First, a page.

Singapore property crack down to cool overheating market
The Singapore government announced a new set of property cooling measures aimed at stabilizing an overheating property market.
The new measures, which will kick in on September 30th, will force private homeowners to wait 15 months after selling their property before they can buy a non-subsidized Housing Development Board (HBD) flat.
In comparison, private property owners were previously able to buy HBD properties within six months of selling their previous piece of real estate.
The idea is that this wait-out period will keep buyers with deep pockets away from Singapore’s already supply-tight housing market.
The only exception will be for seniors aged 55 and above who are moving to a four-room or smaller HBD flat.
Citi Group analysts said the measures by the Singapore government were “not surprising” given the rising property prices across the city.
“We urge households to exercise prudence before taking up any new loans and be sure of their debt-servicing ability before making long-term financial commitments,” said the Monetary Authority of Singapore, the Ministry of National Development and the Housing and Development Board (HDB) in a joint media release.
Other measures include raising the medium-term interest rate floor by half a percent to 4%, effectively tightening the criteria of a borrower’s ability to repay the loan.
Fewer buyers also means developers will see less business in the short-to-mid term.
“Developers may defer some launches to next year,” said Hutton’s Asia research director Lee Sze Teck. “Transaction volume may be slower in the next three months. We will probably see new sales transaction volume (at) around 8,000 units, lower than our initial forecast of up to 9,000 units in 2022.”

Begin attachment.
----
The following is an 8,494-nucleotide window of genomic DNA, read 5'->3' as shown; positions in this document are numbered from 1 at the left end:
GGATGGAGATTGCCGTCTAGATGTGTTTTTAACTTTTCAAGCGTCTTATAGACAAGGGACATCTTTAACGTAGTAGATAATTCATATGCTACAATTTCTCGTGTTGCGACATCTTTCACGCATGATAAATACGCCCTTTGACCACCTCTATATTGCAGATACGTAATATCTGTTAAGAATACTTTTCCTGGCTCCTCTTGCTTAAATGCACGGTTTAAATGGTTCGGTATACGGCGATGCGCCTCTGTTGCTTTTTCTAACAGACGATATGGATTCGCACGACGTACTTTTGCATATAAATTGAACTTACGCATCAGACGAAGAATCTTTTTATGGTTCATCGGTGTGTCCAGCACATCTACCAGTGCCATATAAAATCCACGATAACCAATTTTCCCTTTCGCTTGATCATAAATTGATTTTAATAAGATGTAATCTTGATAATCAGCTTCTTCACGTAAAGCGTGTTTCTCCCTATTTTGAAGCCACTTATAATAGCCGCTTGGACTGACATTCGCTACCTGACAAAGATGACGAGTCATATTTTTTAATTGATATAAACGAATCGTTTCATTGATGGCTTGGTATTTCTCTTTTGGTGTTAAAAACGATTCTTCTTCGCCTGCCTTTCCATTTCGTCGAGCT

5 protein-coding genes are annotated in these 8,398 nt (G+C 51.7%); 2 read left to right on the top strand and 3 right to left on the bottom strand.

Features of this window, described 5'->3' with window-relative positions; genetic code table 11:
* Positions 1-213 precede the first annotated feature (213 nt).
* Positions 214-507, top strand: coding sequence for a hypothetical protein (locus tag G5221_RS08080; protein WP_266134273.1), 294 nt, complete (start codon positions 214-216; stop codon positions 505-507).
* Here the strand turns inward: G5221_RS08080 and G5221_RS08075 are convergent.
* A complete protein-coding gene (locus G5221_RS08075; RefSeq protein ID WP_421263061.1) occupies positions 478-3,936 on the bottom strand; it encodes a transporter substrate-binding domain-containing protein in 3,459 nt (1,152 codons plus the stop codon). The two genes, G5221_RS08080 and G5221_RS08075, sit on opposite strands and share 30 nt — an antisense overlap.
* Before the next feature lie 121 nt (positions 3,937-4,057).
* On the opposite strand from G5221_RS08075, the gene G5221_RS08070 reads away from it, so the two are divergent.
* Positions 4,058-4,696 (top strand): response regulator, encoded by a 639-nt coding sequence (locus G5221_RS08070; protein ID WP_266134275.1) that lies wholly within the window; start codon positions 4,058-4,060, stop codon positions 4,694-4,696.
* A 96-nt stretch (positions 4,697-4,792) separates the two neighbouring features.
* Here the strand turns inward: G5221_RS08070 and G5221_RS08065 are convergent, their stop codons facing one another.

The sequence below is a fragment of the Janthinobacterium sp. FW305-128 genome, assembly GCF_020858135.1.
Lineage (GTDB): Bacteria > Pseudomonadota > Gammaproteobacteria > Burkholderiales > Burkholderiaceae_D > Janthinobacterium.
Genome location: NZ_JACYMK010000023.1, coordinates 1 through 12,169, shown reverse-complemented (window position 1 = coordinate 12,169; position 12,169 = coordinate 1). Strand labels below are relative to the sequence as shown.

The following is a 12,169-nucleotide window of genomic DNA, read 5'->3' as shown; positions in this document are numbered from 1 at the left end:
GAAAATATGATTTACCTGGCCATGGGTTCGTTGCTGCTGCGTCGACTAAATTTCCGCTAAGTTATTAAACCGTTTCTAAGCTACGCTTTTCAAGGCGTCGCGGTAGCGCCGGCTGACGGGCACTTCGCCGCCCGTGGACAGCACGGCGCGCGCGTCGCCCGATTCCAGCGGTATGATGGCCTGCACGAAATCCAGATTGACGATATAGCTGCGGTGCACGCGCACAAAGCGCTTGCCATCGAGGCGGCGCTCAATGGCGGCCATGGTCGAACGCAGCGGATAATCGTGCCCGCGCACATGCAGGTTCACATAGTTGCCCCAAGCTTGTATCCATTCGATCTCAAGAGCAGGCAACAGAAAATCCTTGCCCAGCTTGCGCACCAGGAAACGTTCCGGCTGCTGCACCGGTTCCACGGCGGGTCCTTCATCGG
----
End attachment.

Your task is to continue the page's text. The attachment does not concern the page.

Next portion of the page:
Shares of Singapore property developers were all in the red following the unexpected announcing. This includes City Developments Limited, Wing Tai Holdings , and real estate agency PropNex, all of which were down between 2% to 4%.
The global housing market is crumbling
While some of the world’s hottest housing markets are showing signs of cooling, that’s not the case with Singapore.
The average Singaporean home costs around S$2 million, while HBD properties, the cheapest form of housing available, cost around S$532,000.
Home sales recently hit a six-month high in May, with the most recent private property value data showing an average price increase of 3.2% in Q2.
In contrast, global property prices have been steadily declining in recent months. For the first time in a decade, American home prices are falling. The S&P CoreLogic Case-Shiller Index, which tracks home prices across 20 large American cities, fell by 0.44% in July.
In America’s case, rising interest rates from the Federal Reserve are making it more costly for new home buyers to get a mortgage. However, that’s not the case everywhere.
Across the Pacific, China is facing a potentially much more severe property crisis. Citi Group’s Chinese research arm said that during the first half of 2022, around 29% of total property loans are in distress.
A large part of this problem is due to investors stuck with mortgages on apartments that have yet to be completed. As of August, Chinese investors are boycotting their mortgages on 342 incomplete construction projects.